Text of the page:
Extremes and exaggeration are powerful teaching and learning tools. However, they are also powerful ways to resist teaching and learning. The other day, I wrote about the notion of doing things Every Day and subsequently on the notion of Calibrating Desire. In particular, I talked about loving to do some things (writing, programming and playing music) so much that I could do them 365-days a year and I pondered whether or not frequency is a metric of desire, i.e., if you only want to do something so often do you desire it less than someone who wants to do it more often? Finally, I suggested that desire may be the number one criterion for success in any endeavor.

Since then, Joy and I have been having fun playing with these notions, Joy suggesting that her wanting to do something 350 days a year is no less indicative of strong desire than my wanting to do something 365 days a year, and further may be more productive. I've learned a lot through the interaction. However, in the end, the whole discussion is off point.

Why? Because, in the end there's not going to be much difference between 350 and 365. Further, in my experience, there are few people so passionate about what they do that they do it 200 days a year, let alone 350. The point is this:
if you have a mindset of pursuing something every day (an extreme), you're much more likely to do it most days.
Iris has certainly found this with running. When she takes the question "Shall I run today?" off the table, she runs more frequently than when she leaves it in play.

In Joy's case, I don't know if she's passionately pursuing her interests 350 days per year, or if she's putting the notion forward hypothetically. However, I know lots of people who will buck at extreme examples although there's no chance that they'll ever be in danger of approaching them. If I suggest that it's possible to be happy all the time, there are people who are quick to point out all the extreme circumstances in which you might not be happy. If I suggest that anyone can become a great thinker, or musician, or athlete, there are some quick to point out the exceptions where it wouldn't be possible. You know: "Could a three-foot-tall computer programmer play basketball like Michael Jordan, huh, could he?"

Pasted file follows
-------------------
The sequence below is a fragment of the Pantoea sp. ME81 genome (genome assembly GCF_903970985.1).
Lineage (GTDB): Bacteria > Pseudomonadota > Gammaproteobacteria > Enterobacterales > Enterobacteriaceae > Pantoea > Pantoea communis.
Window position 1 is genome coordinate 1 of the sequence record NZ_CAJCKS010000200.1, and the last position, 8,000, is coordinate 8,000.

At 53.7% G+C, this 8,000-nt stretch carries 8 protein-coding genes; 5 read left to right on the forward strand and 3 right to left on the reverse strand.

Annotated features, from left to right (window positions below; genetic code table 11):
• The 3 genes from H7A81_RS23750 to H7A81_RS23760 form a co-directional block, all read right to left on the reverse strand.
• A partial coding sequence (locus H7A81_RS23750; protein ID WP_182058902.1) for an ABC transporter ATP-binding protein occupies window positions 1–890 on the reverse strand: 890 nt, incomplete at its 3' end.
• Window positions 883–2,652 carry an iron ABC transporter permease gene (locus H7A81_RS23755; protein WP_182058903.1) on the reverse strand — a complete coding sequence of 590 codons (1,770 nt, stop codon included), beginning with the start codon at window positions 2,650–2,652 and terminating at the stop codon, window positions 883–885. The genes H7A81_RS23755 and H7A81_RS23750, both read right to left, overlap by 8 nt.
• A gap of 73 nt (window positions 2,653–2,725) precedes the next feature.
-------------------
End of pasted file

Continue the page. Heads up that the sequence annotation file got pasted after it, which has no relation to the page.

It's the do you see the glass as 1% empty or 99% full phenomenon.

You're Not in Danger
The funny thing is that the greatest resistance often comes from those in no danger of approaching extremes: people who aren't happy even 20% of the time or those who believe only a small subset of people are destined to be great thinkers, or musicians or athletes. Rather than learning from an illustration, they use extreme and exaggeration to disprove it, as if proving or disproving were the point.

Yesterday, as Iris and I were driving home, she wondered aloud about whether to be satisfied with a half marathon or to press on to a full marathon. Her concern was the time required to train. I suggested that there is a point in training where it starts to give time back. You have more energy, you think more clearly, you need less sleep.

I mentioned that, since I began working out every day, I've needed a lot less sleep than before and that the more I train, the less sleep I need. When I'm really consistent, five hours is good.

Iris quickly dismissed this as not an option. I asked her why? How does she know it wouldn't work? What if the training meant that she could go with eight hours instead of nine? Or seven? Perhaps five hours wasn't in the picture, but of all two of us in the car, I was the only who'd experienced working out consistently for more than a hundred days at a stretch. Perhaps there was something to what I was saying.

She laughed.

Don't know where all this ends up, but I do like extremes and exaggeration. They're illustrative. They're provocative. They're a great way to learn new skills and to gain better understanding of nuance.

Was it David Bowie who said, "Too much is never enough!"

Is this all too extreme?

Happy Tuesday!
Teflon

2 comments:

  1. Tef: this reminded me of Billy Joel's song "Darling, I don't know why I go to extremes", except of course that you usually know why!

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  2. It is surely you pushing me to embrace the extremes that is most challenging for me. Afterwards I also realize that those moments are the biggest learning moments. So, just keep going... (only temporarily let go for a moment when steam is coming out of my ears or I seem ready to hit you...)